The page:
Dream Machines

26th September 2018

The fantasy cars of cartoons and kids’ TV have taken many forms over the decades, from Knight Rider’s KITT to Dastardly and Muttley’s Mean Machine. Fun, fantastical, silly – and an inspiration to real-world car designers

Words by Oliver Bennett


As children, many of us wasted our time watching cartoons. But were those long hours really lost? For you could argue that cartoons and children’s TV shows acted as an unofficial R&D wing for the automotive industry, allowing the imagination free rein to consider the vast potential of the vehicular form. Take Inspector Gadget ’s Gadgetmobile, which boasted an array of voice-activated functions; or Knight Rider ’s KITT, with its sardonic talking computer; or The Jetsons , with their in-car videophones. In the age of Siri, FaceTime, talking satnav and driverless cars, it seems that life has caught up with art.

Indeed, some of the vehicular gadgets that once seemed far-fetched are now not just possible but, in certain cases, dated. The original 1966 Batmobile – which was based on a 1955 concept car called the Lincoln Futura – had dashboard monitors and a phone between the seats: revolutionary in the 1960s, but standard issue in luxury saloons a few decades later. Looking back at the fantasy vehicles of our youth, the 1960s-70s emerges as the golden age of cartoon cars. One particularly fertile source of inspiration was Wacky Races . Take Dick Dastardly’s purple Mean Machine rocket-car. It had the capacity to adapt to different terrain – a feature now seen in military vehicles (DARPA’s Reconfigurable Wheel Track technology allows a Humvee to transfer from wheels to off-road-friendly tracks in a matter of seconds, while in motion).

Looking back at the fantasy vehicles of our youth, the 1960s-70s emerges as the golden age of cartoon cars.

One of the best-loved vehicles featured in Wacky Races is Penelope Pitstop’s Compact Pussycat, a pink racing car with red-lip radiator grille, eyelashes over the headlights and a builtin parasol. Looking at it now, it’s easy to see why cars are so beloved of animators. They have obvious anthropomorphic attributes: headlights or windshields become eyes, radiator grilles are mouths, badges are noses and wing mirrors are ears. Car designers have taken note, especially when it comes to Japanese special projects like Nissan’s Figaro and S-Cargo, but also retro-styled fun cars like Volkswagen’s New Beetle and the Mini Cooper. While these cars are clearly designed to be cute, provoking the same emotional response as puppies, they are also tapping into our subliminal sense – gleaned perhaps from fictional automotive creations – that cars can be our best friends.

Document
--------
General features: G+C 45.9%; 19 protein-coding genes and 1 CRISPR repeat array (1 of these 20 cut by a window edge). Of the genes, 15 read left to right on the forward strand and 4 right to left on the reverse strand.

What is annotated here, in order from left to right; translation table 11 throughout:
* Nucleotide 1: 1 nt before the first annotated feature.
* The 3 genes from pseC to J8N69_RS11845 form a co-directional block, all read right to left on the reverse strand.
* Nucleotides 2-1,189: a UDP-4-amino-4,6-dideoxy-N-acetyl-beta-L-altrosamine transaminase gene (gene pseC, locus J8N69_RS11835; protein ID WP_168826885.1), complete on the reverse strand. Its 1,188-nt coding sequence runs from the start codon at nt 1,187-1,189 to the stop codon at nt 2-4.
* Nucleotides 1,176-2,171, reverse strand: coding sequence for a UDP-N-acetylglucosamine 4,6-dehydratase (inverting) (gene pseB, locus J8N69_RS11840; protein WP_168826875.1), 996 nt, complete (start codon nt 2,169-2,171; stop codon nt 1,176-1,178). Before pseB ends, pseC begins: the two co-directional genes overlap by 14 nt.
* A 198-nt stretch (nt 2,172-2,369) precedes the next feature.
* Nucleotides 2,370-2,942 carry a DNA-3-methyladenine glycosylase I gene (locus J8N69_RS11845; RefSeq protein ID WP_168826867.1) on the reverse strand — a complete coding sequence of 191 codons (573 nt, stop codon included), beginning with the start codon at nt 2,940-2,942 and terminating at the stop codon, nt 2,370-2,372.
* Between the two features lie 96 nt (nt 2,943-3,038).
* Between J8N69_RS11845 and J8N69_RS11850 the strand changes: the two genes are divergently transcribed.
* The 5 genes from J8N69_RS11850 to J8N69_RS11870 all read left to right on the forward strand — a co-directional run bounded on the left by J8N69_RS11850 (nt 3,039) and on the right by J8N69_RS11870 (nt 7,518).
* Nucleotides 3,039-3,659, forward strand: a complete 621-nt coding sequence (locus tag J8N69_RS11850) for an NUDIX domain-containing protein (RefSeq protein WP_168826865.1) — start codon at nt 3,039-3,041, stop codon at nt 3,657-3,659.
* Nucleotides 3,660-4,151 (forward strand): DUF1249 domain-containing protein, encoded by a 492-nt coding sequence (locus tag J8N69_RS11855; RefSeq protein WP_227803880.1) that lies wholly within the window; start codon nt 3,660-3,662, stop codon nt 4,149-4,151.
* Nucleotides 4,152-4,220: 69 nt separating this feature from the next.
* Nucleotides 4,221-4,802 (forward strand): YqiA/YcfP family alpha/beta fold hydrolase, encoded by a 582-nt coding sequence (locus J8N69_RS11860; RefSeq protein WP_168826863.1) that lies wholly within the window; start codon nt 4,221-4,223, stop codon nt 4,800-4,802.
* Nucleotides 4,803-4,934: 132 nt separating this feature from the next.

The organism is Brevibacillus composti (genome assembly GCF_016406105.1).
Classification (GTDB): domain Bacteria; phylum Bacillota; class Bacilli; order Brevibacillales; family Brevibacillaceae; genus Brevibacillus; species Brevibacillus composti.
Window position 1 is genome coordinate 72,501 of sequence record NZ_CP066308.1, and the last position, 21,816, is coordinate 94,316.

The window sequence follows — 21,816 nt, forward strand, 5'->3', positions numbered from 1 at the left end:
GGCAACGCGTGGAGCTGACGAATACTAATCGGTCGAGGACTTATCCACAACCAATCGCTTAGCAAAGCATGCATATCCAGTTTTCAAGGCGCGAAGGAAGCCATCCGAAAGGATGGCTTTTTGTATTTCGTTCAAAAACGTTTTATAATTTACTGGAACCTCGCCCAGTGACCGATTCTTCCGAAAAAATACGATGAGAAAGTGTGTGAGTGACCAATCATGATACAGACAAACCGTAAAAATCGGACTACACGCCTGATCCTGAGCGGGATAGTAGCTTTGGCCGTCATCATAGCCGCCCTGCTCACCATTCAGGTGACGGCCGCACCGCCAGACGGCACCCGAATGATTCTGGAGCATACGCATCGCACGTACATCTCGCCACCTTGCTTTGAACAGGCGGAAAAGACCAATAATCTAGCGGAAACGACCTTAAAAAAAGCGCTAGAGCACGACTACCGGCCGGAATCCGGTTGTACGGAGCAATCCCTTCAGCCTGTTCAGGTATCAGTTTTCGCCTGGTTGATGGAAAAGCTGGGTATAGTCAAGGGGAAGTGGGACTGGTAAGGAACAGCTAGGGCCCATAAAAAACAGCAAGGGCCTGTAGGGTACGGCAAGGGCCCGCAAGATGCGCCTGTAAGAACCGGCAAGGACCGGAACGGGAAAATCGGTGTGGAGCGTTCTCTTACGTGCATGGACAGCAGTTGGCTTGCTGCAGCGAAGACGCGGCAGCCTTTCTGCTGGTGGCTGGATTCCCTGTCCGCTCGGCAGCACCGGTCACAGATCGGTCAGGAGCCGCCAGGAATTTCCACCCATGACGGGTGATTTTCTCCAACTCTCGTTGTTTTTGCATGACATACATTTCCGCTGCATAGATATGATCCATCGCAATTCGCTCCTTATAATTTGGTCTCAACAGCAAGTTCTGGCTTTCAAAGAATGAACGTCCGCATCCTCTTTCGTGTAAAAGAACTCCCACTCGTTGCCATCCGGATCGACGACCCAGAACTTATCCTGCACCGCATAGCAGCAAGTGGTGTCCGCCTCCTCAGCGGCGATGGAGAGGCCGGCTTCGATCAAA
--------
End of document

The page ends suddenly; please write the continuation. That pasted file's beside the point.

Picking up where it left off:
Lady Penelope’s FAB1 – not  as outlandish today as it was in 1964

Enter Herbie, Disney’s sentient 1963 VW beetle, which not only had a personality and a sense of humour, but a penchant for practical jokes. Legend has it the producers experimented with various cars before fixing on the Beetle, noting that people would reach out and stroke it like a pet. Indeed, many of our favourite fictional cars possess this same best buddy quality. Chitty Chitty Bang Bang might have been able to fly but more importantly, it was a “fine four-fendered friend”.

Part of a special category that spans both cartoon and live-action, Chitty is joined by Thunderbirds ’ FAB1, the pink Rolls-Royce owned by Lady Penelope Creighton-Ward. When Thunderbirds was first aired, Derek Meddings, the special effects director, remembered FAB1 for its “outrageous styling, which bore no resemblance to any Rolls-Royce ever produced”. Today, however, you wonder if the marque’s designers might have had a picture of the fantasy vehicle pinned up on their wall. Indeed, as the years roll on, life keeps imitating cartoons. The Jetsons cartoon from 1962 featured a flying car set in a fictional 2062, but just this summer Audi did a deal with the German government to work on tests for flying air-taxis. And where once the space-age family’s vehicle might have looked sci-fi, with driverless cars of the future proposing pod-like interiors stripped of all instrumentation, it seems less and less outlandish.  So keep watching those cartoons for futuristic inspiration and heed the words of Chitty Chitty Bang Bang ’s inventor, Caractacus Potts: “It’s talking to us. All engines talk.”


Dick Dastardly  and Muttley go off-road in Wacky Races.

This article is taken from the Goodwood magazine, Autumn 2018 issue

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